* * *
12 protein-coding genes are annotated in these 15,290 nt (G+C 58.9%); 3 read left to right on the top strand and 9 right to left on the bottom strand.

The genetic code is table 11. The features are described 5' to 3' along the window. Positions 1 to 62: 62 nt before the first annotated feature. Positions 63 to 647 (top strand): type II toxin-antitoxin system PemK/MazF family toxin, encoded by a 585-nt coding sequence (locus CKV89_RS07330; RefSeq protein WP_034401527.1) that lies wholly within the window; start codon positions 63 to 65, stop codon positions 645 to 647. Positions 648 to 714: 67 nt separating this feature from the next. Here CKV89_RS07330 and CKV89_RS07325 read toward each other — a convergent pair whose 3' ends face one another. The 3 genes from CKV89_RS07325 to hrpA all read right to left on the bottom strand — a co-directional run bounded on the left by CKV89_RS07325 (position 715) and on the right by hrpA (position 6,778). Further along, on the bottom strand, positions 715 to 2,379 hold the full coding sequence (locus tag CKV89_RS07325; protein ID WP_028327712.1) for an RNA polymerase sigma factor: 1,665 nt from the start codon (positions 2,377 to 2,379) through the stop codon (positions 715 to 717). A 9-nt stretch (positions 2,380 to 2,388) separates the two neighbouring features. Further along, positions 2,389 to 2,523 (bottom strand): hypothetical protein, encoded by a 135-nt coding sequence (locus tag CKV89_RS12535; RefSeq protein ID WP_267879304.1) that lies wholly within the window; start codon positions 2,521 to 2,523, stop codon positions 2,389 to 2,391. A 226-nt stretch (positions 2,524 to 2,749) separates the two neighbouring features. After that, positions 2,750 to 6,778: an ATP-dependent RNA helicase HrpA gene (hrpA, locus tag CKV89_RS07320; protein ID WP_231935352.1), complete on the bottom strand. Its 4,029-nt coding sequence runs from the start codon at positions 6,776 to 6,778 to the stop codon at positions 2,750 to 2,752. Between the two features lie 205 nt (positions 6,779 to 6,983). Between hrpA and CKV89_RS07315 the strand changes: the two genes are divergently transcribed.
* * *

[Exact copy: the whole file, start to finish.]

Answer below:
12 protein-coding genes are annotated in these 15,290 nt (G+C 58.9%); 3 read left to right on the top strand and 9 right to left on the bottom strand.

The genetic code is table 11. The features are described 5' to 3' along the window. Positions 1 to 62: 62 nt before the first annotated feature. Positions 63 to 647 (top strand): type II toxin-antitoxin system PemK/MazF family toxin, encoded by a 585-nt coding sequence (locus CKV89_RS07330; RefSeq protein WP_034401527.1) that lies wholly within the window; start codon positions 63 to 65, stop codon positions 645 to 647. Positions 648 to 714: 67 nt separating this feature from the next. Here CKV89_RS07330 and CKV89_RS07325 read toward each other — a convergent pair whose 3' ends face one another. The 3 genes from CKV89_RS07325 to hrpA all read right to left on the bottom strand — a co-directional run bounded on the left by CKV89_RS07325 (position 715) and on the right by hrpA (position 6,778). Further along, on the bottom strand, positions 715 to 2,379 hold the full coding sequence (locus tag CKV89_RS07325; protein ID WP_028327712.1) for an RNA polymerase sigma factor: 1,665 nt from the start codon (positions 2,377 to 2,379) through the stop codon (positions 715 to 717). A 9-nt stretch (positions 2,380 to 2,388) separates the two neighbouring features. Further along, positions 2,389 to 2,523 (bottom strand): hypothetical protein, encoded by a 135-nt coding sequence (locus tag CKV89_RS12535; RefSeq protein ID WP_267879304.1) that lies wholly within the window; start codon positions 2,521 to 2,523, stop codon positions 2,389 to 2,391. A 226-nt stretch (positions 2,524 to 2,749) separates the two neighbouring features. After that, positions 2,750 to 6,778: an ATP-dependent RNA helicase HrpA gene (hrpA, locus tag CKV89_RS07320; protein ID WP_231935352.1), complete on the bottom strand. Its 4,029-nt coding sequence runs from the start codon at positions 6,776 to 6,778 to the stop codon at positions 2,750 to 2,752. Between the two features lie 205 nt (positions 6,779 to 6,983). Between hrpA and CKV89_RS07315 the strand changes: the two genes are divergently transcribed.